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Prehistoric lobster found in Burgess Shale fossil bed

The creature's discovery offers a glimpse of the period of geologic time when life on Earth began to proliferate and diversify at quickening pace.

By Brooks Hays

TORONTO, March 28 (UPI) -- Researchers in Canada have unearthed an ancient marine creature they say is the common ancestor of a diverse range of modern species, including butterflies, spiders and lobsters.

The prehistoric species, Yawunik kootenayi, was discovered in the Burgess Shale Formation, located in the Canadian Rockies of British Columbia -- one of the most fertile fossil sites in the world. The newly unearthed fossil dates back 509 millions years ago, some 250 million years before the first dinosaur appears in the fossil record.

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Yawunik was discovered at the Marble Canyon site -- part of the larger shale formation -- inside British Columbia's Kootenay National Park.

Outfitted with long frontal appendages like the antennae protruding from the heads of shrimp, Yawunik appears something like a cross between a lobster and a centipede. But unlike a shrimp or beetle's antennae, Yawunik's appendages weren't solely feelers, they were also hunting tools.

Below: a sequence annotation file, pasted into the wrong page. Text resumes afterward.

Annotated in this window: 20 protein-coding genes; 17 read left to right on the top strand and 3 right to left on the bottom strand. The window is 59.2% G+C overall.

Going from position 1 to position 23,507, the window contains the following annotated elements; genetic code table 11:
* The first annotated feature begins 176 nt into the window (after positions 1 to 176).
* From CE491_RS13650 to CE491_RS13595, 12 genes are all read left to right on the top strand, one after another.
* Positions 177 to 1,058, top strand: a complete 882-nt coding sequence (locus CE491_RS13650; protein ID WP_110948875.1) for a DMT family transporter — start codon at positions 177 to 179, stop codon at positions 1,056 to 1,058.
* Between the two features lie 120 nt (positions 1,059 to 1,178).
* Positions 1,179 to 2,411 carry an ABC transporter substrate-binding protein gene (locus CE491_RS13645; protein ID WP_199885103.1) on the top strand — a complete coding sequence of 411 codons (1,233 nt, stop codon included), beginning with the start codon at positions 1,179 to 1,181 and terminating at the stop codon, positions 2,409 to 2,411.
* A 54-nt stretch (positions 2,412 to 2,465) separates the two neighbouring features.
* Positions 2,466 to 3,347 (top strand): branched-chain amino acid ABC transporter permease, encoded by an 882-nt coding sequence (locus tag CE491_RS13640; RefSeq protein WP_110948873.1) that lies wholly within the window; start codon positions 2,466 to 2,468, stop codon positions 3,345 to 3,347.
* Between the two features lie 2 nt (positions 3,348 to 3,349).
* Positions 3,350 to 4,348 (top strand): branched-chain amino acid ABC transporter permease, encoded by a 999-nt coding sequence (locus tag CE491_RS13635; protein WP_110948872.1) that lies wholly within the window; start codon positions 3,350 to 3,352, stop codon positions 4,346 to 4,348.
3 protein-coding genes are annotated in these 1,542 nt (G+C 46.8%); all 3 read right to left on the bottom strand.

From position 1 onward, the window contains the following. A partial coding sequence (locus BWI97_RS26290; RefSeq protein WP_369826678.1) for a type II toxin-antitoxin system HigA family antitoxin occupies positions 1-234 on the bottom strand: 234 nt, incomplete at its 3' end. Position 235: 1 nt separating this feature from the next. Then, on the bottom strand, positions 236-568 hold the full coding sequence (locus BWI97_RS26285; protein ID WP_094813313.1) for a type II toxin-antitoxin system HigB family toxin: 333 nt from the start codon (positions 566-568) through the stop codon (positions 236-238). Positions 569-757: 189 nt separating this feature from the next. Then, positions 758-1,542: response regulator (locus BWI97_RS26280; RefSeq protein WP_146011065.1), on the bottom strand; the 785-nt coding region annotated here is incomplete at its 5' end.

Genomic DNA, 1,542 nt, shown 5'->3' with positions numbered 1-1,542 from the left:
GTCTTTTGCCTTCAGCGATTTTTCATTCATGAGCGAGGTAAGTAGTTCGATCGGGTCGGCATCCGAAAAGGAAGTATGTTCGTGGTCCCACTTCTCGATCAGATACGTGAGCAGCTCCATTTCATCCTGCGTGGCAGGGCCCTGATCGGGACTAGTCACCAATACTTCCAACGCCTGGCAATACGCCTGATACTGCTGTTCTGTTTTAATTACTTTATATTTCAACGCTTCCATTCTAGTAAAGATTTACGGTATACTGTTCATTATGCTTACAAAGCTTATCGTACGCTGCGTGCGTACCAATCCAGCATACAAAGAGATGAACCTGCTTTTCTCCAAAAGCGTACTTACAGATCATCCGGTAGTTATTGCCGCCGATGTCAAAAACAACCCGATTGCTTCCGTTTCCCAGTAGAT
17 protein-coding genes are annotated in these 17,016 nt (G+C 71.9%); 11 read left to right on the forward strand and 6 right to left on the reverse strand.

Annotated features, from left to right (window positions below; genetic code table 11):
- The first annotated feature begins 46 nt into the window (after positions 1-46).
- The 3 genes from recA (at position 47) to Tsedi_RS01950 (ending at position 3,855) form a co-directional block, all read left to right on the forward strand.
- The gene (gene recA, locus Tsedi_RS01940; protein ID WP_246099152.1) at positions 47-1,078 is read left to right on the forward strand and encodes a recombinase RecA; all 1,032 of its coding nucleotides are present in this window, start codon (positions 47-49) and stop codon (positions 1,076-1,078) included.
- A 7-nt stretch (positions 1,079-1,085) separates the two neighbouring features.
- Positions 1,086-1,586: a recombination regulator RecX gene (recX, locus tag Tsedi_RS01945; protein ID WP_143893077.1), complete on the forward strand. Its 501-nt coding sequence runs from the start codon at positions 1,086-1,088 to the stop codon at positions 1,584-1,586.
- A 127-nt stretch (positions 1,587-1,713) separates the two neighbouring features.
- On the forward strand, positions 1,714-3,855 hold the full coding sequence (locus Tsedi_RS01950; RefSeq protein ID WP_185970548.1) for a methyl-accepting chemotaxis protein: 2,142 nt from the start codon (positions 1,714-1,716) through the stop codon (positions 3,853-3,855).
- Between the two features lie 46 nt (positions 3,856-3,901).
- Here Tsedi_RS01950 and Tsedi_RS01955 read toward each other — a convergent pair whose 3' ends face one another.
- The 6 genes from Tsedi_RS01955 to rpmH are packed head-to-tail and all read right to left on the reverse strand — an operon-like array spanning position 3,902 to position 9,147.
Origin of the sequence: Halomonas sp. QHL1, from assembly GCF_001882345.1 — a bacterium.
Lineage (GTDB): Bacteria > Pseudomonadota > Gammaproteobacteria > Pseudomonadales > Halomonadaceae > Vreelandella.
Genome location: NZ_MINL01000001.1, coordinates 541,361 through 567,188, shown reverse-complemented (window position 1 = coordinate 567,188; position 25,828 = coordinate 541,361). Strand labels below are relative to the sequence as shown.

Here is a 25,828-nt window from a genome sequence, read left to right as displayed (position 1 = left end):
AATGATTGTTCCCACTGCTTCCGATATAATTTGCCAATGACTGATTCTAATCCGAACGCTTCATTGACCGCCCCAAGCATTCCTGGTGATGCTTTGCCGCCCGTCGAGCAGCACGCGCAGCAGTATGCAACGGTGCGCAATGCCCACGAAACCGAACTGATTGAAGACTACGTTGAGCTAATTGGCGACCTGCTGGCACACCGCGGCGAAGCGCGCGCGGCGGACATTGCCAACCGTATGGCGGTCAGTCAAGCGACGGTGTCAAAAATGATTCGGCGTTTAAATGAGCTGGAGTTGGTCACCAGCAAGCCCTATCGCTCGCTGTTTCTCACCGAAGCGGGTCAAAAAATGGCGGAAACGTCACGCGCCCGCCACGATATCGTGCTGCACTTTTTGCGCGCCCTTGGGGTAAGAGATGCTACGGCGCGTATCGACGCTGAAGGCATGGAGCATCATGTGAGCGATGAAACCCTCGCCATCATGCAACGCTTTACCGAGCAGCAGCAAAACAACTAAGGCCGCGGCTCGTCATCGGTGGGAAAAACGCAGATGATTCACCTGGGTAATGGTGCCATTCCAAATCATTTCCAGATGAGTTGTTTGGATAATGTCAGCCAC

Whereas many of Yawunik's relatives (lobsters, for example) would go on to evolve specialized appendages for various tasks -- some of pinching prey, some for maneuvering, some for sensing -- Yawunik opted for the all-inclusive approach.

Yawunik's frontal appendages formed three claws, two of them accessorized with rows of teeth, allowing the strange crustacean-like creature to catch and dice up its prey. The ancient animal likely tucked them under its body when it swam and spread them out when capturing prey.

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"Unlike insects or crustaceans, Yawunik did not possess additional appendages in the head that were specifically modified to process food," explained lead study author Cedric Aria, a researcher and PhD candidate in the University of Toronto's department of ecology and evolutionary biology. "Evolution resulted here in a combination of adaptations onto the frontal-most appendage of this creature, maybe because such modifications were easier to acquire."

"We know that the larvae of certain crustaceans can use their antennae to both swim and gather food," Aria added. "But a large active predator such as a mantis shrimp has its sensory and grasping functions split up between appendages."

Yawunik's discovery offers a glimpse of the period of geologic time when life on Earth began to proliferate and diversify at quickening pace.

"Yawunik and its relatives tell us about the condition existing before such a division of tasks among parts of the organism took place," Aria said.

The research was published in the latest issue of the journal Palaeontology.

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